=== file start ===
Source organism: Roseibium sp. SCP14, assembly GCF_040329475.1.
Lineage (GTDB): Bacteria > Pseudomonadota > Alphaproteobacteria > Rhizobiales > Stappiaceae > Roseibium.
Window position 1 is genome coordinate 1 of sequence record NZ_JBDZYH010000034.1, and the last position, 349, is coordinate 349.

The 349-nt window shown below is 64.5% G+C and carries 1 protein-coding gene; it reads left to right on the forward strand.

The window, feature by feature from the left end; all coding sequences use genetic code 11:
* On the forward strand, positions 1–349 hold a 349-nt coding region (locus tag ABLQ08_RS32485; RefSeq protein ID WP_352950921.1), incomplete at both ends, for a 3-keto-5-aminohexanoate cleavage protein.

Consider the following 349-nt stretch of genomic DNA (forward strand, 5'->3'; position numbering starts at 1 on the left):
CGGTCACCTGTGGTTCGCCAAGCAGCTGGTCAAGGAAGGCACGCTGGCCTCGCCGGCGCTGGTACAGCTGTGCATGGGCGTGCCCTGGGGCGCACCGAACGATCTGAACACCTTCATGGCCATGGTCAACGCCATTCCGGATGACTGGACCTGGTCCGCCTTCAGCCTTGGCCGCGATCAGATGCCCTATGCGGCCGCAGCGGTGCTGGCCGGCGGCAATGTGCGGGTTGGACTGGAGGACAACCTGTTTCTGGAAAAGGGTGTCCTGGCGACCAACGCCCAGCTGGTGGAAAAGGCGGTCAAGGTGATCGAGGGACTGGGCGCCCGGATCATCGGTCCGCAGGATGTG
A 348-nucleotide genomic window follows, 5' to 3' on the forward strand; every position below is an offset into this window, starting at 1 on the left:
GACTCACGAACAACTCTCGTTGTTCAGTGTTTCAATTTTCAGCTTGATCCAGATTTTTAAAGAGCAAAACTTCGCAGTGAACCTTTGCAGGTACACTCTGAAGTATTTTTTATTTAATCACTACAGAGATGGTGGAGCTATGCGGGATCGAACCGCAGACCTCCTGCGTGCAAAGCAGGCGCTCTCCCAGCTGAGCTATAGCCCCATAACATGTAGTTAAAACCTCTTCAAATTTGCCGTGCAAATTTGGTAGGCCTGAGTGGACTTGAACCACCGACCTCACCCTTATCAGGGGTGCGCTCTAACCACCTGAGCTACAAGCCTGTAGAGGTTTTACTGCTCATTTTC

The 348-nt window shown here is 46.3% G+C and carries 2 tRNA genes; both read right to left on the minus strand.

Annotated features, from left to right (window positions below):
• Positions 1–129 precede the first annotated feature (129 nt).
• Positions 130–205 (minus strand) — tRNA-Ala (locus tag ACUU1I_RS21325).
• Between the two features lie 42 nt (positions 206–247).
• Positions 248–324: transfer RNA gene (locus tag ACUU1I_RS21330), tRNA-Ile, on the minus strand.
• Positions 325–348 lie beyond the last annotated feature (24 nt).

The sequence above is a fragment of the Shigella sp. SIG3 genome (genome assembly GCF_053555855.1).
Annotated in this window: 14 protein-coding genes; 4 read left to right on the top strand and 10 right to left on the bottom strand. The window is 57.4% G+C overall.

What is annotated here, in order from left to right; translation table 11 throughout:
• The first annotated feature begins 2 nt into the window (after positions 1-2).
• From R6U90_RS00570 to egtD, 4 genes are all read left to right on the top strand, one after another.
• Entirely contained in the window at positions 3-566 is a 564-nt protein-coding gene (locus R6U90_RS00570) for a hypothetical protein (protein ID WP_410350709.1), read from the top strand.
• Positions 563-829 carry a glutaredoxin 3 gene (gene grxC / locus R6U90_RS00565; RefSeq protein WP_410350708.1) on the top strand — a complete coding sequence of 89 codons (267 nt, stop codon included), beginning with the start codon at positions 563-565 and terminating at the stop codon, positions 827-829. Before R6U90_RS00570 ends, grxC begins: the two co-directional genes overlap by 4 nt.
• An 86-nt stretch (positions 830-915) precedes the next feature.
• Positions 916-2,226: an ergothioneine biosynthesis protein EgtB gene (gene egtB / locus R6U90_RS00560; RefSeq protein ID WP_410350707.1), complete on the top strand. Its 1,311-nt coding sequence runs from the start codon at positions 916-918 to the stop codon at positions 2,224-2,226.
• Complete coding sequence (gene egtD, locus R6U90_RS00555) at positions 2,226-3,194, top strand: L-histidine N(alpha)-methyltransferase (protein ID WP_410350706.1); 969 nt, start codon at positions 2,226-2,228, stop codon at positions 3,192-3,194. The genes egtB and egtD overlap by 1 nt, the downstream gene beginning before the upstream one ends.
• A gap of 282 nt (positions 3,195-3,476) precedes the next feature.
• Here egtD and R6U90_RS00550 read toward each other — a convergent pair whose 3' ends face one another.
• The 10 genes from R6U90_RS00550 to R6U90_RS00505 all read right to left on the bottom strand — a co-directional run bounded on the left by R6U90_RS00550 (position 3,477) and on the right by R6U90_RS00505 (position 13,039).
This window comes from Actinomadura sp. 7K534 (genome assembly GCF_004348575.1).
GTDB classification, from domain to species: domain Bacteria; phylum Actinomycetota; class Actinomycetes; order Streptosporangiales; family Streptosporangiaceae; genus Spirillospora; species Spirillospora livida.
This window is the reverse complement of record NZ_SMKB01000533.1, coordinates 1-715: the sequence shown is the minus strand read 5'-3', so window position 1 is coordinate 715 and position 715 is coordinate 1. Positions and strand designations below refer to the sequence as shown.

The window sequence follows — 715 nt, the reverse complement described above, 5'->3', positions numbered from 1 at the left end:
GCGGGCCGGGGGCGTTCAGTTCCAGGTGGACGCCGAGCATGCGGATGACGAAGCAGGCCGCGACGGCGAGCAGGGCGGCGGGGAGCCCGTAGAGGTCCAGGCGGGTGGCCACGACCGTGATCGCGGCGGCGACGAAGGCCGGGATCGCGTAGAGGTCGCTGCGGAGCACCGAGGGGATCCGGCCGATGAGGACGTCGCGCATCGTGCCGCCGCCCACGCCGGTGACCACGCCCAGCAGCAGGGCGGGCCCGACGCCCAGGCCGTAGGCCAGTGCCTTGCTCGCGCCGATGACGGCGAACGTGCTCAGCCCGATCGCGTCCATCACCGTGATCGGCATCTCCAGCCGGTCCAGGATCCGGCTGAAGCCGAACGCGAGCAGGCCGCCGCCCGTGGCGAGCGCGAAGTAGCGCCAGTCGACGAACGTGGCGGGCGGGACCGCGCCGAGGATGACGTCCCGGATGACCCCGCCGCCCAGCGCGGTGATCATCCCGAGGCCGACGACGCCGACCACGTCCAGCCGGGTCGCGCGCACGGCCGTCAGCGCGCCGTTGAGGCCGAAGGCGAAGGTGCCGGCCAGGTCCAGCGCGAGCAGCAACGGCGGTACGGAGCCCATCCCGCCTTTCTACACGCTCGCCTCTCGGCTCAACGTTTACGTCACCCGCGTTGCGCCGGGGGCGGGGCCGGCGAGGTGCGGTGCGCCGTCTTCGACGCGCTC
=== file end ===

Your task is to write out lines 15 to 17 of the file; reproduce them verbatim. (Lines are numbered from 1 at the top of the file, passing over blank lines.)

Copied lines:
• Between the two features lie 42 nt (positions 206–247).
• Positions 248–324: transfer RNA gene (locus tag ACUU1I_RS21330), tRNA-Ile, on the minus strand.
• Positions 325–348 lie beyond the last annotated feature (24 nt).